Our sixth-generation, family-owned company has been headquartered in Missouri for more than a century. We supply steel for bridges, buildings and pipelines. Our work has given us a close-up view of the challenges facing U.S. manufacturers due to subsidized imports. Lately, the only good news has been some wins from the president’s tariffs and several trade enforcement cases.
What’s hurting our industry most is that the U.S. dollar keeps rising in value — to a point where it’s now uncompetitive in global markets. And that makes imports cheaper and U.S. exports more expensive.
Missouri’s senator, Josh Hawley, recently joined with Sen. Tammy Baldwin, D-Wis., to introduce legislation intended to make the U.S. dollar more competitive. That’s something our company supports.
The dollar’s value is currently being pushed upward by a flood of foreign capital pouring into America’s financial markets. Wall Street likes this investment since it drives the sale of stocks, bonds, and other assets. But it’s not helping America’s heartland. And it’s making Missouri’s factory goods and farm products artificially overpriced in international markets.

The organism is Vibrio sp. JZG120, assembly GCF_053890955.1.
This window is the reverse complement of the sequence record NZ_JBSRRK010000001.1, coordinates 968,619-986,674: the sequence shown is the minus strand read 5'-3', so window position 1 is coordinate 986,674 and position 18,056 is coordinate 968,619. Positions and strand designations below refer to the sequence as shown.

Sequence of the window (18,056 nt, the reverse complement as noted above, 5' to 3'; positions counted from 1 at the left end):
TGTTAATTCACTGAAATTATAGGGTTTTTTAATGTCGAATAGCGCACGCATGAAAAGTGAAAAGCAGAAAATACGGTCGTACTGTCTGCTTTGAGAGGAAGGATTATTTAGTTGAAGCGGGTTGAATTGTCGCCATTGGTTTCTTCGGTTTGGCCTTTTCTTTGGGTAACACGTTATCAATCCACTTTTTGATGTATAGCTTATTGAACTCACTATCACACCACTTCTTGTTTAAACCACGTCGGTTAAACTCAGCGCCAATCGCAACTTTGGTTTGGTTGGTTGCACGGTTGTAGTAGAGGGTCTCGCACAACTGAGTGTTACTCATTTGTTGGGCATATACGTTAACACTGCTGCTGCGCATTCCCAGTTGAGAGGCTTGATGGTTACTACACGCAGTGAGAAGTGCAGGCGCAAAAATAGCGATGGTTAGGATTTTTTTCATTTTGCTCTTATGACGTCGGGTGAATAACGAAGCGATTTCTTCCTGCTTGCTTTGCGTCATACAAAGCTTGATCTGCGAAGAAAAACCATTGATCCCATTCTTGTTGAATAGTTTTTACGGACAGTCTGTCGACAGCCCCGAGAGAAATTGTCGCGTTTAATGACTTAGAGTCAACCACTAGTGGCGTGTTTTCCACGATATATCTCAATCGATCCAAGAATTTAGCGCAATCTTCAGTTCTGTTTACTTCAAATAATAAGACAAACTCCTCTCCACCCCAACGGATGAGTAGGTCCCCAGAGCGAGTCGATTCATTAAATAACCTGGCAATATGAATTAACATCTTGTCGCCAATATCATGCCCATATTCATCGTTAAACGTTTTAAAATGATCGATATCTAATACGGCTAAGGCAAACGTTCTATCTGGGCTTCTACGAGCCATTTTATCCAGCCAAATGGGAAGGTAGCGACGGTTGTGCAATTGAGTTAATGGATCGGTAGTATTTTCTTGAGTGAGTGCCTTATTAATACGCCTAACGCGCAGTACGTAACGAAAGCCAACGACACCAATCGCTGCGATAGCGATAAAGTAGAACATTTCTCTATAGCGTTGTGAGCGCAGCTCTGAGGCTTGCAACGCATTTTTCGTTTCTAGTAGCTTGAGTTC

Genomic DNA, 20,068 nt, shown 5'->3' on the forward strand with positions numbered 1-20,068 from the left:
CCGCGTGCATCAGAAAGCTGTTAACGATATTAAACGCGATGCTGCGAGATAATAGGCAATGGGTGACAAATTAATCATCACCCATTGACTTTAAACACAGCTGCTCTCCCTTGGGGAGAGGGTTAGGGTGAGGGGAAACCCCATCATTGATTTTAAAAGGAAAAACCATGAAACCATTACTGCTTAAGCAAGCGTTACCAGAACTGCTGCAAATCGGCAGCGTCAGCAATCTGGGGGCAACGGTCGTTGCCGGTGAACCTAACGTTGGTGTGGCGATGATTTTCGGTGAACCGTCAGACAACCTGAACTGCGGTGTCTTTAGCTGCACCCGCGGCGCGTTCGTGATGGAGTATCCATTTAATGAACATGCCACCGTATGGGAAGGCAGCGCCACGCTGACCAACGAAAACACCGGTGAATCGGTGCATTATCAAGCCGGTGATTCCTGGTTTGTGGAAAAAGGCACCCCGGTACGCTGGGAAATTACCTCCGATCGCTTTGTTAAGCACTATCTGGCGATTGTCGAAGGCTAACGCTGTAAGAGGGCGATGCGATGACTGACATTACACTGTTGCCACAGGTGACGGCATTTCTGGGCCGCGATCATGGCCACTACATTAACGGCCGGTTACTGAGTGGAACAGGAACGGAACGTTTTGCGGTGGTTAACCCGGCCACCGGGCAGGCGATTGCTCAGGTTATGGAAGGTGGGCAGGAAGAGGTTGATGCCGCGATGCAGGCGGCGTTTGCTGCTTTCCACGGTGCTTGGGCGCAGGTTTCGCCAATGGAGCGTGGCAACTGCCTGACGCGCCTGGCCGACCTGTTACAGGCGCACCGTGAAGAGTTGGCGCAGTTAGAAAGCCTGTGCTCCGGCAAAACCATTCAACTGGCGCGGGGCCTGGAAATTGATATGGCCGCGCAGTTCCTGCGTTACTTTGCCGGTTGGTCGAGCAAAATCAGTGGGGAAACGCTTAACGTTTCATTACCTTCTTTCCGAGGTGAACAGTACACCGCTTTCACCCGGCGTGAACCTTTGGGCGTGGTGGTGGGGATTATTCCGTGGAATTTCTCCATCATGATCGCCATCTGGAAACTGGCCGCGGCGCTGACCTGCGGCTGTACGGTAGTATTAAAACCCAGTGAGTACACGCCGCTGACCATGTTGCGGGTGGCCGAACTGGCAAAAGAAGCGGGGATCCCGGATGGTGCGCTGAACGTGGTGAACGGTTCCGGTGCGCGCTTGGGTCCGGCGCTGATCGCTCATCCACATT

U.S. manufacturers have long been harmed when countries like China intentionally weaken their currencies to push the dollar up and make their own goods cheaper. This kind of currency manipulation has helped drive America’s trade deficit to a record $875 billion last year. That has cost our nation millions of manufacturing jobs over the past 20 years.
More recently, overseas hedge funds and banks are pouring capital into U.S. financial markets. That drives up the dollar and makes U.S. exports more costly. The Federal Reserve reports the dollar has climbed 25 percent in the past five years alone.
Sen. Hawley’s legislation would require the Fed to achieve balanced trade by managing the dollar’s value. Instead of placing tariffs on imports, the bill would impose a fee on incoming foreign capital. Foreign investment would be slowed, making the dollar more competitive.
Hawley’s bill could achieve a competitive dollar. And that would jump start job creation, raise farm prices and rebuild domestic manufacturing — something we all support.